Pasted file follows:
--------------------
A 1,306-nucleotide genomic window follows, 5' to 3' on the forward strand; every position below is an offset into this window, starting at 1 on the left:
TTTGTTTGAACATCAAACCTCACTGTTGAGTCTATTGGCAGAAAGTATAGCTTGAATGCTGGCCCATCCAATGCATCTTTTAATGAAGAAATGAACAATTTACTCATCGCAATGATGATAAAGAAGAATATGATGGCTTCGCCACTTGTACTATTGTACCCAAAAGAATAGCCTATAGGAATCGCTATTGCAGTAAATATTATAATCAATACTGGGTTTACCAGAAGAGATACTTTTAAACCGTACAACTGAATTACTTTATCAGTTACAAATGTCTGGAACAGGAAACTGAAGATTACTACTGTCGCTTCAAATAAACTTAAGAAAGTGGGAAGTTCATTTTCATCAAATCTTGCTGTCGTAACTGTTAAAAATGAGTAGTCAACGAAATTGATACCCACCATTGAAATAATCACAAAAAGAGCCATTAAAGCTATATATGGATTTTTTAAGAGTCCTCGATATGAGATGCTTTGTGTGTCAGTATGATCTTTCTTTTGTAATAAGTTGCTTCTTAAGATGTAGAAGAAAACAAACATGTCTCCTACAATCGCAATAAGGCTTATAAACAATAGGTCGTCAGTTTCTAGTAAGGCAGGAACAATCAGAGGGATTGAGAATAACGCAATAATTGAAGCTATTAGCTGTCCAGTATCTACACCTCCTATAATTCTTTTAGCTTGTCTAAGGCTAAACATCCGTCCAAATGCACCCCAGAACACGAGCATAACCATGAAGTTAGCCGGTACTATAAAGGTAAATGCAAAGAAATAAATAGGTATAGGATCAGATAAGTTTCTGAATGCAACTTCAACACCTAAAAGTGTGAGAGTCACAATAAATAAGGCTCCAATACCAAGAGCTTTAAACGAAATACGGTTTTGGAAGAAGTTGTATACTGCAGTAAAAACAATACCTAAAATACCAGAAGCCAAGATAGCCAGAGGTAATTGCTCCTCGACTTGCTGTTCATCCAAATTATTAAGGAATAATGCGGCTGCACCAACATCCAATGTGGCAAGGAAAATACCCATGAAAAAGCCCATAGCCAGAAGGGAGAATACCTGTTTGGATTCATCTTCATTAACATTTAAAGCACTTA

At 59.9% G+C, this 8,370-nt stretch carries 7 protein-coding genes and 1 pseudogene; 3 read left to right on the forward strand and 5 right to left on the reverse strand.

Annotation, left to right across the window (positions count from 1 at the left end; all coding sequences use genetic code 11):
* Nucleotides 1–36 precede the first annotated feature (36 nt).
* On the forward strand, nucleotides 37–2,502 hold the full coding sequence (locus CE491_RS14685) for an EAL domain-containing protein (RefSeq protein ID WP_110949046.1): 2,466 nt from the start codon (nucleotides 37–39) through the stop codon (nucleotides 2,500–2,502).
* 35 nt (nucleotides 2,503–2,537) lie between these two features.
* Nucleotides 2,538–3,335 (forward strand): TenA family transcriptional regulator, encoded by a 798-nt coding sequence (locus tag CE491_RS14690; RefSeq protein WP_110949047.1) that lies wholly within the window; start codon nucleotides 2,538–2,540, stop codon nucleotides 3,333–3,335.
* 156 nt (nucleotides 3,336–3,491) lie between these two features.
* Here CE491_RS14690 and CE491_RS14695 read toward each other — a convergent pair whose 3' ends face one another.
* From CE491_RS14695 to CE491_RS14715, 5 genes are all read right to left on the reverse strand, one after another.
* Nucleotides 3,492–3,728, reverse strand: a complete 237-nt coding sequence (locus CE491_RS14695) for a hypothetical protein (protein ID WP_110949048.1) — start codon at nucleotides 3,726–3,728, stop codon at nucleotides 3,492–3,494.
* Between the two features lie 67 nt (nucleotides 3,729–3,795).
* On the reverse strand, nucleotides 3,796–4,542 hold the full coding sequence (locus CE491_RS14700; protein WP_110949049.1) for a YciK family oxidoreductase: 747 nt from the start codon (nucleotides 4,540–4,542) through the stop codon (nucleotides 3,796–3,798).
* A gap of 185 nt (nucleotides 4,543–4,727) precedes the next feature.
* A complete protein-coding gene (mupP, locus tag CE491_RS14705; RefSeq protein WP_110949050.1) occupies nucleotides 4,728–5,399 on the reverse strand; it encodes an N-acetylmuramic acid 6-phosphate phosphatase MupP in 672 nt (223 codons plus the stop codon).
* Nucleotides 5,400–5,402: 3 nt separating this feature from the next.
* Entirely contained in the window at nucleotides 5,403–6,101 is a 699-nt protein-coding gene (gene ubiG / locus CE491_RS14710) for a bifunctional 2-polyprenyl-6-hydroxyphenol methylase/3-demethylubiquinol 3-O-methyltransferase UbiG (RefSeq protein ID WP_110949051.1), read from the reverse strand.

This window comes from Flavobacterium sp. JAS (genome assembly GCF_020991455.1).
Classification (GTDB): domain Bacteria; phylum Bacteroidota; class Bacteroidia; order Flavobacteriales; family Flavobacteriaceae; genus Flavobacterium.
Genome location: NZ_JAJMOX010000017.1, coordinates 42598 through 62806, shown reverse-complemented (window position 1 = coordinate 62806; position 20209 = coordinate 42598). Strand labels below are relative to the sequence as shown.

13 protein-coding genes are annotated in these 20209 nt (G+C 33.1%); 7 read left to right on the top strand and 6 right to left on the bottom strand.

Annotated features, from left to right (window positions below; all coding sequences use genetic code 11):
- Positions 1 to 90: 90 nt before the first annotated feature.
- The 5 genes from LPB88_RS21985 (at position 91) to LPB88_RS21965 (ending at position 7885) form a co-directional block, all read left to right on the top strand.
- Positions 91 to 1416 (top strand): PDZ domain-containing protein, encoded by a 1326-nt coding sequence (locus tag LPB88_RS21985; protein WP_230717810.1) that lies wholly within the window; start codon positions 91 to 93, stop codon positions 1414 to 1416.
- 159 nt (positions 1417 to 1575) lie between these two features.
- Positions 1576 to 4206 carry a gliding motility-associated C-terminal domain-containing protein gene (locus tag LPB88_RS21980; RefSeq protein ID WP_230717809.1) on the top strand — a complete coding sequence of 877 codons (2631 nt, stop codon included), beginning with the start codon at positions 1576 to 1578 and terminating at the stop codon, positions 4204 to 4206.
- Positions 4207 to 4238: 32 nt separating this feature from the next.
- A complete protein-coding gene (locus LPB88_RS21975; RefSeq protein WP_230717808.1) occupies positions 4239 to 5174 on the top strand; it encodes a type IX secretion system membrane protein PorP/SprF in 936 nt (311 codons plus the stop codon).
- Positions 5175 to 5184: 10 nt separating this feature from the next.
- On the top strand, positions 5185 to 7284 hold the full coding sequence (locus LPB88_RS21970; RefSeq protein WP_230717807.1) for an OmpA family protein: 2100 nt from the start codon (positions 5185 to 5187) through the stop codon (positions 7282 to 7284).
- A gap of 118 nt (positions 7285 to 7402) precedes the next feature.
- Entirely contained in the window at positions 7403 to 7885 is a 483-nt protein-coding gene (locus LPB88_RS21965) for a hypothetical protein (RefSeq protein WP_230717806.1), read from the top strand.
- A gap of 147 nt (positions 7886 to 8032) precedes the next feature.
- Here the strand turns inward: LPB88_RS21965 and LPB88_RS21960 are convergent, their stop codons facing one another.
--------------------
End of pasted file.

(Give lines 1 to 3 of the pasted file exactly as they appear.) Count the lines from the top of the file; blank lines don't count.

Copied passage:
A 1,306-nucleotide genomic window follows, 5' to 3' on the forward strand; every position below is an offset into this window, starting at 1 on the left:
TTTGTTTGAACATCAAACCTCACTGTTGAGTCTATTGGCAGAAAGTATAGCTTGAATGCTGGCCCATCCAATGCATCTTTTAATGAAGAAATGAACAATTTACTCATCGCAATGATGATAAAGAAGAATATGATGGCTTCGCCACTTGTACTATTGTACCCAAAAGAATAGCCTATAGGAATCGCTATTGCAGTAAATATTATAATCAATACTGGGTTTACCAGAAGAGATACTTTTAAACCGTACAACTGAATTACTTTATCAGTTACAAATGTCTGGAACAGGAAACTGAAGATTACTACTGTCGCTTCAAATAAACTTAAGAAAGTGGGAAGTTCATTTTCATCAAATCTTGCTGTCGTAACTGTTAAAAATGAGTAGTCAACGAAATTGATACCCACCATTGAAATAATCACAAAAAGAGCCATTAAAGCTATATATGGATTTTTTAAGAGTCCTCGATATGAGATGCTTTGTGTGTCAGTATGATCTTTCTTTTGTAATAAGTTGCTTCTTAAGATGTAGAAGAAAACAAACATGTCTCCTACAATCGCAATAAGGCTTATAAACAATAGGTCGTCAGTTTCTAGTAAGGCAGGAACAATCAGAGGGATTGAGAATAACGCAATAATTGAAGCTATTAGCTGTCCAGTATCTACACCTCCTATAATTCTTTTAGCTTGTCTAAGGCTAAACATCCGTCCAAATGCACCCCAGAACACGAGCATAACCATGAAGTTAGCCGGTACTATAAAGGTAAATGCAAAGAAATAAATAGGTATAGGATCAGATAAGTTTCTGAATGCAACTTCAACACCTAAAAGTGTGAGAGTCACAATAAATAAGGCTCCAATACCAAGAGCTTTAAACGAAATACGGTTTTGGAAGAAGTTGTATACTGCAGTAAAAACAATACCTAAAATACCAGAAGCCAAGATAGCCAGAGGTAATTGCTCCTCGACTTGCTGTTCATCCAAATTATTAAGGAATAATGCGGCTGCACCAACATCCAATGTGGCAAGGAAAATACCCATGAAAAAGCCCATAGCCAGAAGGGAGAATACCTGTTTGGATTCATCTTCATTAACATTTAAAGCACTTA

At 59.9% G+C, this 8,370-nt stretch carries 7 protein-coding genes and 1 pseudogene; 3 read left to right on the forward strand and 5 right to left on the reverse strand.